‘Pakistan must seek direct access to US markets’

PUBC chairman says US should offer a similar incentive package to Pakistan which it offered to Bangladesh and Sri Lanka

ISLAMABAD: The Pak-US Business Council has hoped that Prime Minister Imran Khan’s ongoing visit to the United States (US) would bring both the countries closer

“Pakistan should seek direct market access to the US markets in order to help stabilise its economy in the wake of war on terror in the region,” said PUBC Chairman Iftikhar Ali Malik in a press statement issued on Tuesday.

He was of the view that Pakistan has suffered irreparable colossal financial losses by playing the frontline role in the war on terror, adding that US must support Pakistan to achieve economic prosperity and self-reliance.

He said joint efforts were needed to further cement the existing economic ties between Pakistan and US’ private sector.

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Malik further said that US President Donald Trump should announce incentive packages for the quick revival of the Pakistani economy during the visit of Prime Minister Imran Khan.

The PUBC chairman, who is also the senior vice president of SAARC Chamber of Commerce and Industry, said that US was the largest trading partner of Pakistan with a trade volume $6.7 billion.

He said that Pakistan’s major exports to United States included sports goods, surgical goods, leather and finished leather products, textile, cotton yarn, garments, carpets, and rice.

Similarly, he added, Pakistan’s main imports from the United States included electrical machinery, equipment, medicines, dry fruits, perfumes, coffee, dates and other food items.

He stressed the need for negotiations on the bilateral investment treaty so that investment could be brought into Pakistan.

He suggested both the countries to expand cooperation on the 2013 Joint Action Plan on Trade and Investment, as the United States remains Pakistan’s largest bilateral export market and a significant source of foreign direct investment.

He said the US should remove all bottlenecks in bilateral investment treaty and efforts should be made on signing a free trade agreement (FTA) at the earliest.

“It is now imperative that the US should offer same package and incentives (to Pakistan) which is offered to Bangladesh and Sri Lanka in textile exports, such as duty concessions and market access,” he concluded.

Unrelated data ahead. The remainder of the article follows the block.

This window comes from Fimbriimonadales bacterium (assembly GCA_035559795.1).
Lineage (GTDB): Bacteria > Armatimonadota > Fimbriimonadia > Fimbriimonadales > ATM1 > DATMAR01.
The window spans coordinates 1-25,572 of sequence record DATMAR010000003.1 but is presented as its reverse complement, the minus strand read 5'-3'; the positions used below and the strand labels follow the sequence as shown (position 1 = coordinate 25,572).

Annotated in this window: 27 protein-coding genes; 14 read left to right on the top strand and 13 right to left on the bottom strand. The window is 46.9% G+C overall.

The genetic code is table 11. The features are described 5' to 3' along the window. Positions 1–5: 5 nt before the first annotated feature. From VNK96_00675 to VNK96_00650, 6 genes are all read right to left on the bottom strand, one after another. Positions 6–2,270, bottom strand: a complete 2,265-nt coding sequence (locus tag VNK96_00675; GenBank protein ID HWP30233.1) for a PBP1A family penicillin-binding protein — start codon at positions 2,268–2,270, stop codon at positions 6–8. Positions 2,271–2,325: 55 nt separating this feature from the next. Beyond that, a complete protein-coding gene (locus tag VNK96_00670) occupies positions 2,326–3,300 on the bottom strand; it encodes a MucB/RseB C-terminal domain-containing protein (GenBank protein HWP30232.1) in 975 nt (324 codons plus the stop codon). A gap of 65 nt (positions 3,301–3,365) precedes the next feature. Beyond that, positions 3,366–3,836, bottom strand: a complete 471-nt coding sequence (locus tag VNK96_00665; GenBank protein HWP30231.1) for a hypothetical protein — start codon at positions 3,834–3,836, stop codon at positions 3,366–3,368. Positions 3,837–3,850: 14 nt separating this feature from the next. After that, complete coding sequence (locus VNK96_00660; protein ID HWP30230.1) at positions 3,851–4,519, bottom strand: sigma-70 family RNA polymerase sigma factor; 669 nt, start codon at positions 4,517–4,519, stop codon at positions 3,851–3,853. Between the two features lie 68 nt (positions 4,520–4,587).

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  1. This statement sounds good reflection on the past but Chairman Malik must realize that NOW we are living in a Global Economy where the Cost and Quality are the PARAMOUNT forces for the success of any economy (the best example is the USA vs China). Most of the products Mr. Malik has cited are from the way past (2013) and are not only dependent on the mercy of the mother nature (“weather” that no one has any control on) but are also of very low margins. As a matter of fact, due to lower wages in Bangladesh, combined with the lower costs of the raw materials and government subsidies, overall costs of the finished products (like textiles, fabrics, garments, leather goods, agriculture products, etc.) are far cheaper than similar products from Pakistan. Because of this main reason (and the political environment), the International brands have switched their manufacturing to Bangladesh, Sri Lanka, Philippines, Vietnam, Laos, Cambodia, Myanmar, etc. As the Chairman of the PUBC and Senior VP of SAARC, Mr. Malik and Pakistan, both need to change their business model to manufacturing and exports of the higher value-added products. If Pakistan, its Chambers of Commerce and the Business Council officials will continue to harp on the past and don’t accommodate the global realities of the present, Pakistan will not be able to come out of the “third world” syndrome!
    Pakistan has many advantages that other nations do not have! Like, english speaking skilled labor, high speed internet in major cities, young educated population, consumer oriented society, newly developed DEEP water Sea Port (Gwadar), trade free zones, and ease of doing business mandate by the government. Pakistan Embassies & its Consulates, Chambers of Commerce and other Private Agencies must publicize and capitalize on these advantages for attracting the FDI, not only from the USA but also from the EU and other countries. If this strategy will be played out, those days are not too far when Pakistan’s economy will be following the path of Singapore and South Korea in becoming a self sufficient nation in a very short period of time.
    Jamil Ghori
    MD, Pak-Sino Enterprise

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